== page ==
Fishing for Truth

This topic submitted by Zeva Levine ( levinez@stu.beloit.edu) at 5:33 AM on 6/10/05.

Getting ready for the flight to Bocas, Panama!

Tropical Field Courses -Western Program-Miami University


*Note: Paper was written (and emailed to Hays) with footnotes, so quotes and paraphrasing is cited, it just doesn't appear to be here.*

If one were to type in “fishery problems” to any popular internet search engine (Google, pub med, JSTOR, etc.) one would expect to find the most popular results dealing with the known problems caused by fisheries (such as bycatch, depleted fishing stocks, and/or damaged habitats and ecosystems ). Oddly enough, the most popular results one will actually find all deal with problems that confront fisheries. The other peculiar addition to this fact is that none of these results contains coherent, viable solutions to these issues, despite the fact that fishery regulation has been a governmental issue since the 17th century . Thus, in order to analyze what information is given, one must understand how this problem as developed and how the more current issues are being defined and addressed. It is only after assessing these factors that one can see how fisheries are a tragically exemplify that a project poorly organized from the get-go can continue that same lack of order throughout centuries.

A “fishery” is defined as “the industry or occupation devoted to the catching, processing, or selling of fish, shellfish, or other aquatic animals .” Its economic and political history starts from the 17th to 19th century, when politics and law reserved the ocean as an open space. This best served the “open-access” interest of the military, and there was little or no concern about environmental problems because sailing ship construction and fishing methods were evolving relatively slowly. By the 1930s, however, despite the early recognition of the need to conserve fish stocks, improvements in the technology of fishing created the first long-distance fishing fleets. Since the end of WWII, there has been a dramatic shift away from resource abundance to resource scarcity because of both the pressure of an increased population with correspondingly increasing national economic development, and the rapidly increasing ability to exploit the ocean with more efficiency (furthering the original mindset of fisheries).

It is currently recognized that fisheries have the highest economic value and longest history of exploitation. Along with the advancements of the fishing industry were quick changes to the way fisheries were evaluated and managed. A 1968 article discussing the role of biologists in the fishing industry declared, “A generation ago the biologist was dominant in fishery science [but today we live] in a country where commercial fishermen fish for profit rather than for protein .” This reflects the dramatic shift from focus on simply assessing the environmental ramifications of fisheries to more general assessments of the economics of fisheries, which in turn leads into Anthony T. Charles’ realm “fishery socioeconomics .” The shift was understandable, however, since even in the 1968 article it was known “that unregulated fishing can have profound effects upon ecological communities .”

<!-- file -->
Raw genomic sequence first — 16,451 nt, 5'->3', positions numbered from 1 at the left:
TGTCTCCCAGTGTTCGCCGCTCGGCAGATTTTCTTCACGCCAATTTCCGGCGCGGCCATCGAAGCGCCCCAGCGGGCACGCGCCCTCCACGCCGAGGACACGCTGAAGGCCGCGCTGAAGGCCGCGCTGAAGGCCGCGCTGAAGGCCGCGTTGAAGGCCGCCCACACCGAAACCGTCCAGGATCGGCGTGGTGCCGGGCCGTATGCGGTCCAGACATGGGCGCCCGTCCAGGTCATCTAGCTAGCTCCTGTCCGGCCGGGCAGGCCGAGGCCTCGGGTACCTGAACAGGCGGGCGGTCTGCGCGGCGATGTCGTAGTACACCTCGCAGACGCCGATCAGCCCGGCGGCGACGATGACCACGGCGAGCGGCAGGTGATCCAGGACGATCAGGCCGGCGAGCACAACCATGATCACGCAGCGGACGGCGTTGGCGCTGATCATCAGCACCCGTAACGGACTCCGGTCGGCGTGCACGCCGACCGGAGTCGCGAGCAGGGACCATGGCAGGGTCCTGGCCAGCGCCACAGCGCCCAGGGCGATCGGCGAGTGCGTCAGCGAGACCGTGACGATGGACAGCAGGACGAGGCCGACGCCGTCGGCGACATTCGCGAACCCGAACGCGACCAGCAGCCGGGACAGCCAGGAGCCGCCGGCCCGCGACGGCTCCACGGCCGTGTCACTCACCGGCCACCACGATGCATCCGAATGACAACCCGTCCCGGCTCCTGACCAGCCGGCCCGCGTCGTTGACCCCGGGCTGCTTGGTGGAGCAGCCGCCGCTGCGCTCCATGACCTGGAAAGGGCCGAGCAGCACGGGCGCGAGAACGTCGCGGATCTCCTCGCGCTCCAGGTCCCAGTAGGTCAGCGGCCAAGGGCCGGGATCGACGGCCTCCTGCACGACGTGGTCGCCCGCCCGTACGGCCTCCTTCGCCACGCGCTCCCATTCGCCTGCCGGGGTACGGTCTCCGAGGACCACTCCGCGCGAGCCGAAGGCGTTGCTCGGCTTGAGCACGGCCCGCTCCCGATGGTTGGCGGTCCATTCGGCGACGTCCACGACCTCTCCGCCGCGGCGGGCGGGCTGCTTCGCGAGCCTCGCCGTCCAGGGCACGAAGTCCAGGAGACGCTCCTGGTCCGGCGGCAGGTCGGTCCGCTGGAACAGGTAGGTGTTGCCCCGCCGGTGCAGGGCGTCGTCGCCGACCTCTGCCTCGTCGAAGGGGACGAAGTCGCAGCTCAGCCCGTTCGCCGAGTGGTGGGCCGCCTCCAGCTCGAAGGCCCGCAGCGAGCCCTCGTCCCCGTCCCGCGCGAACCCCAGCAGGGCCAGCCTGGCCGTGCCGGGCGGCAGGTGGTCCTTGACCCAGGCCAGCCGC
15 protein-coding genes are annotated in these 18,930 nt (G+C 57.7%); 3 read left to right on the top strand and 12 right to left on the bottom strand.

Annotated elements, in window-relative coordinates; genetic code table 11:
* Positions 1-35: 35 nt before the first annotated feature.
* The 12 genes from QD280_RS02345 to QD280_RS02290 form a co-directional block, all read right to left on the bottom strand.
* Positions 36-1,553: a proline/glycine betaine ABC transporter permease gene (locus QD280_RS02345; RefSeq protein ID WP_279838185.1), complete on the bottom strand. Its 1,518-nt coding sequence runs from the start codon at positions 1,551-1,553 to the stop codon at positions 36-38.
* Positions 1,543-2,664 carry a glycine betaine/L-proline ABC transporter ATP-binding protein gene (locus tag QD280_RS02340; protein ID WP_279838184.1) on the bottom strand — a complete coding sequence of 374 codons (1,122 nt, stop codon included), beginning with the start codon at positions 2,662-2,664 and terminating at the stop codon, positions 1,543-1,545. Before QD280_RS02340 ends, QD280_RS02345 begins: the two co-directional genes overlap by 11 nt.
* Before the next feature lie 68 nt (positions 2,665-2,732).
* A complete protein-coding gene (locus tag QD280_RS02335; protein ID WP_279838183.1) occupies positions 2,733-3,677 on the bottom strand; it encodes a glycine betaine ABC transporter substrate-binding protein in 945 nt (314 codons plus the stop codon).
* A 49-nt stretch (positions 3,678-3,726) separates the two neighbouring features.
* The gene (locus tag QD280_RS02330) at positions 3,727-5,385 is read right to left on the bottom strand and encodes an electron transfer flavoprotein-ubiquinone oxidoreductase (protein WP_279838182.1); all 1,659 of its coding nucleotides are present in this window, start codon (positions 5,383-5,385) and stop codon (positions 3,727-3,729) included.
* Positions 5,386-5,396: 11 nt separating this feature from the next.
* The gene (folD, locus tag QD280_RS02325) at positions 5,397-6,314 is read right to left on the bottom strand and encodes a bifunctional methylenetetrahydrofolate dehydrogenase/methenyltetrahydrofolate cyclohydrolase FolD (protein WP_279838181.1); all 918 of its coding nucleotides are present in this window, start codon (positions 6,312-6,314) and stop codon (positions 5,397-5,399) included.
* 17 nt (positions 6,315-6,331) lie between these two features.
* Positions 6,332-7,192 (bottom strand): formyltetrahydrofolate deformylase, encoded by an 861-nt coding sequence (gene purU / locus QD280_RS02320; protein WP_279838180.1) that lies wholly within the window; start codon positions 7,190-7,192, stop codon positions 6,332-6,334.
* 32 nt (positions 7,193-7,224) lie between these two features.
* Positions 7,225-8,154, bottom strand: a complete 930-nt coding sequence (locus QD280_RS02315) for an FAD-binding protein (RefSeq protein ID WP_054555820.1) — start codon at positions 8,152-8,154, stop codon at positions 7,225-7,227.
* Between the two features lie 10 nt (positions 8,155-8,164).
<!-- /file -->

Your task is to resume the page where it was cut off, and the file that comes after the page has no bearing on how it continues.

The focus then turns to policy-making as a means of correcting previous and current mistakes. After all, even the 1968 article stated “the United States, in common with many other countries, lacks effective institutional arrangements for scientific fishery management .” The previous sentence is an understatement at best. The entire history of economic regulation of the oceans has been characterized by incorrect management goals, improper regulations, inadequate information, and neglect of the research that must support the proper regulation . This sadly resulted (and currently results) in many utopian-type policies and goals that have no prayer of being implemented. Even though the original theory of fishing stated (as described by the 1968 article) that “each species or stock of fish has an innate capacity to grow in numbers, and that, provided certain precautions are taken, each fishery resource can sustain certain rates of fishing forever ” and that proved not to be entirely incorrect, the Fishery Conservation and Management Act of 1976 contained sections equally as idealistic: “(1)Conservation and management measures shall prevent overfishing while achieving, on a continuing basis, the optimum yield from each fishery. (2) Conservation and management measures shall be based upon the best scientific information available .” Along the same lines, a 1984 study stated

The most effective method of control exists where it is possible geographically and physically to delineate a territory in a way in which all fishing which takes place within it can be monitored and controlled, and which can, if possible, be supervised by the fishing community itself or by its elected leaders .

All these policies have sound goals, but their practical application has failed time and time again, prompting economists to rant “why have many traditional fishery regulatory techniques survived the onslaught of theory and data that demonstrate their suboptimality ?” or even more bitterly “man is essentially optimistic about his ability to achieve miracles .”